JPY – safe haven yields are creeping back higher again, eroding some of the support for the JPY here – but only a story if US yields from 10 years and longer pop to a new highs.
GBP – as noted above, the market continues to lean in favour of a breakthrough and we’re likely to see a considerable leap higher in sterling (2%?) on a clear agreement-in-principle headline as early as this week or next. GBP calls for expiry in less than four weeks one way to position for a breakthrough, with GBP puts beyond December 31 are more appropriate for a “No Deal” scenario
CHF – no real growth in sight deposits this and if safe haven yields rise further, fundamental support for CHF weakens, but having a hard time paying attention to CHF as long as we remain in 1.06.
AUD – the negative reaction to the RBA halted after a single day and needs to get on the move lower again soon if it is meant to sell off further as last week’s negative momentum is already fading. The latest RBA meeting minutes and an RBA speaker are up tonight.
CAD – USDCAD consolidated to the 1.3250 resistance area. CAD seems likely to coil passively with overall USD direction awaiting the US election outcome.
NZD – NZD firms after the strongest result ever for NZ’s Labour party in the election, giving it an outright majority. The AUDNZD is looking below last support levels ahead of the 200-day moving average near 1.0620. The pair is big-picture cheap at 1.0500.
SEK – EURSEK gapped higher overnight but is back where it came from and seems ready to work towards the range lows of the summer as long as risk sentiment stays stable despite growing concern of a double dip slow-down in the EU on the Covid-19 resurgence.
NOK – we like long-term EURNOK downside, but will have to steer clear of near term double-dip concerns in Europe and any new crude oil sell-off on the ongoing supply overhang. Local resistance in the 11.00 area here.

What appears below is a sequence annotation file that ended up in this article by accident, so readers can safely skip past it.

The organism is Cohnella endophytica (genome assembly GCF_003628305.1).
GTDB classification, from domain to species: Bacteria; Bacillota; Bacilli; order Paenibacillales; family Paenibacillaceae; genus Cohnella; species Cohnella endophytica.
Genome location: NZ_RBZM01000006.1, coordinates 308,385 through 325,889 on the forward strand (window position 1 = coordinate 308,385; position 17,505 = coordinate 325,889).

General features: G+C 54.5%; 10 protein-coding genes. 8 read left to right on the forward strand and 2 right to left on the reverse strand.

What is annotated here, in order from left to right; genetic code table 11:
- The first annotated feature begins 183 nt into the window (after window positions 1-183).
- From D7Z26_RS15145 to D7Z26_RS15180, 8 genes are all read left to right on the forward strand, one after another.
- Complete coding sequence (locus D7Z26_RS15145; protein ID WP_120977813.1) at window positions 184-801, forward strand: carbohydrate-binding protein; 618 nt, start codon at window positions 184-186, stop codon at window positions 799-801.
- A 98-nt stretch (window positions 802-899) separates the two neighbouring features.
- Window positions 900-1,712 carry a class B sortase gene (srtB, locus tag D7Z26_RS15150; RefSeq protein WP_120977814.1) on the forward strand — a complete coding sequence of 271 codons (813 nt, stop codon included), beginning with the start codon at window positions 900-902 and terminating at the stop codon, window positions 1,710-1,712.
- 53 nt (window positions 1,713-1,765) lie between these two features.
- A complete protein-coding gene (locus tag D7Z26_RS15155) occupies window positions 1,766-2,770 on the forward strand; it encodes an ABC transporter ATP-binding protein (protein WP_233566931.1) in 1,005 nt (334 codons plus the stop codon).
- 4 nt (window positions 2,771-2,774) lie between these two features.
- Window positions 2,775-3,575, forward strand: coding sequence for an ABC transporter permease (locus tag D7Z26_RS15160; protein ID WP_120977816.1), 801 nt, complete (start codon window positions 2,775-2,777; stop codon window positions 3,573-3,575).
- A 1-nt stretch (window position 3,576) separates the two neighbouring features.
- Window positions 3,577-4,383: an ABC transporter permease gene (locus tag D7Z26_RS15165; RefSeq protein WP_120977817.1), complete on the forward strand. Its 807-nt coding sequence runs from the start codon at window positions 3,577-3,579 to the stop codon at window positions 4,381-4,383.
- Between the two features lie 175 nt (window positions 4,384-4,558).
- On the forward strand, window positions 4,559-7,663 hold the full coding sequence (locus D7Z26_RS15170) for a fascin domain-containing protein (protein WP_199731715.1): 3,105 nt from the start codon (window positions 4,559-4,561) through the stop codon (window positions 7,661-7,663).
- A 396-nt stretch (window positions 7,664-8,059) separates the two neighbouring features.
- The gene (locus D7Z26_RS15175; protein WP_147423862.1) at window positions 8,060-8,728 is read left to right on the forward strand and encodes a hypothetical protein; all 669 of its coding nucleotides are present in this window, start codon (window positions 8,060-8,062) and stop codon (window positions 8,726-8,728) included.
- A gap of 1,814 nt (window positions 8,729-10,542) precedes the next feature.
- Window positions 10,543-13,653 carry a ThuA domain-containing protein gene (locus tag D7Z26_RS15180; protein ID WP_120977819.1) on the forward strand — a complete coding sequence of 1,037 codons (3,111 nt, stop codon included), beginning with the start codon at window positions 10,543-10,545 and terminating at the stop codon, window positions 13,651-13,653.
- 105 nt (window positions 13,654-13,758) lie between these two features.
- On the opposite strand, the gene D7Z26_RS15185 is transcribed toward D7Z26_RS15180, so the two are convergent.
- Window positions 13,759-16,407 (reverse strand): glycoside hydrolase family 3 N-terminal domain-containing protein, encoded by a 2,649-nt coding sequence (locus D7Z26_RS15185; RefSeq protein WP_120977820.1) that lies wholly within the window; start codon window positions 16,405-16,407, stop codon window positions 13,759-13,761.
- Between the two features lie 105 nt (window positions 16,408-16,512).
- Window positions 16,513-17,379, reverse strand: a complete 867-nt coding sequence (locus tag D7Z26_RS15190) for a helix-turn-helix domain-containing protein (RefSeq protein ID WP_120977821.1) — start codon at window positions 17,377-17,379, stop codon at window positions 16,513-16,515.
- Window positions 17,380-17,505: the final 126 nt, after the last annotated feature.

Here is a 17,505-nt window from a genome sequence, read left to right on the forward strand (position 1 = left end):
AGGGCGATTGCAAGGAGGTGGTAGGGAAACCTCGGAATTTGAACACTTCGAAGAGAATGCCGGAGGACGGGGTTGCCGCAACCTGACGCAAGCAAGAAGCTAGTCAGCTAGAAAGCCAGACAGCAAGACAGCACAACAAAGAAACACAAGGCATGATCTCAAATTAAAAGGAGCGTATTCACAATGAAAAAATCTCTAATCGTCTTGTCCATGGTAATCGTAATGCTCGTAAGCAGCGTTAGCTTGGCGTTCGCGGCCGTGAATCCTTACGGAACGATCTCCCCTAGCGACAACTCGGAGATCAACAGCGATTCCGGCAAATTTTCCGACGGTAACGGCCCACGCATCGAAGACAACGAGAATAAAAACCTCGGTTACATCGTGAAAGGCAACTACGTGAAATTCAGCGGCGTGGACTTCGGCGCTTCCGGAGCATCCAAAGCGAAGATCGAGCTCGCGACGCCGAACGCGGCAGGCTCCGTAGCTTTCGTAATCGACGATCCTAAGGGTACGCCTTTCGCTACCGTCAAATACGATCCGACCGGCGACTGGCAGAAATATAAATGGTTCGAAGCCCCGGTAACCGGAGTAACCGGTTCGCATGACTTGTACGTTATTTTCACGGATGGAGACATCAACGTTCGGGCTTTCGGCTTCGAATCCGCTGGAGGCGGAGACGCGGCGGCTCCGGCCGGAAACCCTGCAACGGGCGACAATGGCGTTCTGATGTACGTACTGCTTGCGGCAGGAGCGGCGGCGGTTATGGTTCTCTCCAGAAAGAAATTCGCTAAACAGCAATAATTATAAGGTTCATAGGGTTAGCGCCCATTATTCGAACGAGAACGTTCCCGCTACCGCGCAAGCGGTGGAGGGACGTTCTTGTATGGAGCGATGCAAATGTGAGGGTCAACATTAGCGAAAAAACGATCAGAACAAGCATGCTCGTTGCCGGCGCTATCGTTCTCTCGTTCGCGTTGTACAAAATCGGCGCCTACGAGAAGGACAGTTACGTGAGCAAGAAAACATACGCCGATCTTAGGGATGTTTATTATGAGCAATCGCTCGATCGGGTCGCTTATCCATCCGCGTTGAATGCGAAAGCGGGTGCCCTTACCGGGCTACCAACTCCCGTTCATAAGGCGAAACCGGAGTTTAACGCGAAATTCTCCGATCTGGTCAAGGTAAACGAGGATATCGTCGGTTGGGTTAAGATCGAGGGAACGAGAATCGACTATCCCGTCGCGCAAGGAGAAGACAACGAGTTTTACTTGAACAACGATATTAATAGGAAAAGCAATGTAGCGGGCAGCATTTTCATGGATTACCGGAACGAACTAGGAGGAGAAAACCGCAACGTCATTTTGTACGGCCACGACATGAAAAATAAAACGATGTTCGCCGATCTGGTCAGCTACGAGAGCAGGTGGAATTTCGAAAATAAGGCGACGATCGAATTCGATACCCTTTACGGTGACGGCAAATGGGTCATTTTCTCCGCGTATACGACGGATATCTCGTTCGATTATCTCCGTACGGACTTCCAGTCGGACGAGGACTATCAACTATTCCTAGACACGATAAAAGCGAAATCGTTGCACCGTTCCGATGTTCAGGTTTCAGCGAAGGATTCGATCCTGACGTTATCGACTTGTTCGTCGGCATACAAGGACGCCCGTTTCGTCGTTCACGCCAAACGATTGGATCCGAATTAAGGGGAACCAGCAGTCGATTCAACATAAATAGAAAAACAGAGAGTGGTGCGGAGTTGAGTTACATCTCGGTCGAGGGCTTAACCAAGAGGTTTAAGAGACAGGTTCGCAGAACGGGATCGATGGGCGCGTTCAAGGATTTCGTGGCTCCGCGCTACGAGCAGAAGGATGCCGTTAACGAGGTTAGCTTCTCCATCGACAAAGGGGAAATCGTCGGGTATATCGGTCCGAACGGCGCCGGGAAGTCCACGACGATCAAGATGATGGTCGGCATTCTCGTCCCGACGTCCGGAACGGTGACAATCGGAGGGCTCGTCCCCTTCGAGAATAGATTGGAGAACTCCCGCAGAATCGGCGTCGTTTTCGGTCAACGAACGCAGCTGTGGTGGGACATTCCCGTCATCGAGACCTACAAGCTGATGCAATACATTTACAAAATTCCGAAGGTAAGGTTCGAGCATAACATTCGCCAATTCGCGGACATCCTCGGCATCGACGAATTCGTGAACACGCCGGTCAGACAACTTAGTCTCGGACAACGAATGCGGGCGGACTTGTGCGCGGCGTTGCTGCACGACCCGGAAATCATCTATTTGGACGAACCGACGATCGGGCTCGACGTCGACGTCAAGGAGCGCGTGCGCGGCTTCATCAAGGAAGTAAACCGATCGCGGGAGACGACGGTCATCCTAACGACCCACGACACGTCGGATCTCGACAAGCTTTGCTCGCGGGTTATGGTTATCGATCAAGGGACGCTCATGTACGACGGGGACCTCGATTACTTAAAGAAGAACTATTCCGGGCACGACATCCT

Upcoming Economic Calendar Highlights (all times GMT)
- 1230 – ECB President Lagarde to Speak
- 1400 – US Oct. NAHB Housing Market Index
- 1430 – Canada Bank of Canada Q3 Business Outlook
- 1545 – US Fed’s Clarida (Voter) to Speak on Economic Outlook
- 1900 – US Fed’s Harker (Voter) to Speak
- 2300 – Australia RBA’s Kent to Speak
- 0030 – Australia RBA Oct. Meeting Minutes
- 0130 – China Rate Announcement
Latest Market Insights
Quarterly Outlook Q3 2022: The Runaway Train
- Central banks' attempts to kill inflation is a paradigm shift, which could end in a deep recession.
Tangible assets and profitable growth are the winnersWith US equities officially in a bear market, the big question is where and when is the bottom in the current drawdown?
Understanding the lack of investment appetite among oil majorsThe everything rally seen in recent quarters has become more uneven, as its strength is driven by commodities in short supply.
The pressure is on as the wind leaves the sailsWith cryptocurrencies in sharp decline, are we entering a crypto winter or is the bear market a healthy clean-up of the crypto space?
Why the Fed can never catch up and what turns the US dollar lower?Many other central banks are set to eventually outpace the Fed in hiking rates, taking their real interest rates to levels higher than the Fed will achieve.
Bank of Japan: Swimming against the tideThe Japanese economy has gone from the age of deflation to rapidly rising prices in no time, leaving the Bank of Japan in a pickle.
Green transformation detour and bear market hibernationWith the impending risk of global econonomic derailment, we share the five things investors need to consider in this new half year.
Crisis redux for the eurozone?Whether there's going to be a recession in Europe or not, the path towards a stable economy will be agonizing.
Technical Outlook: Gold, Oil and a remarkable multi-decade perspective on EquitiesThe Nasdaq bubble pattern, USDJPY resistance, crude oil uptrend losing steam and the technical outlook for USD.
China: the train of new development paradigm left the station two years agoChina is transiting to a new development paradigm, as they are hit by deteriorating terms of trade, a slower global economy and an uncertain future while continuing attempts to contain the pandemic.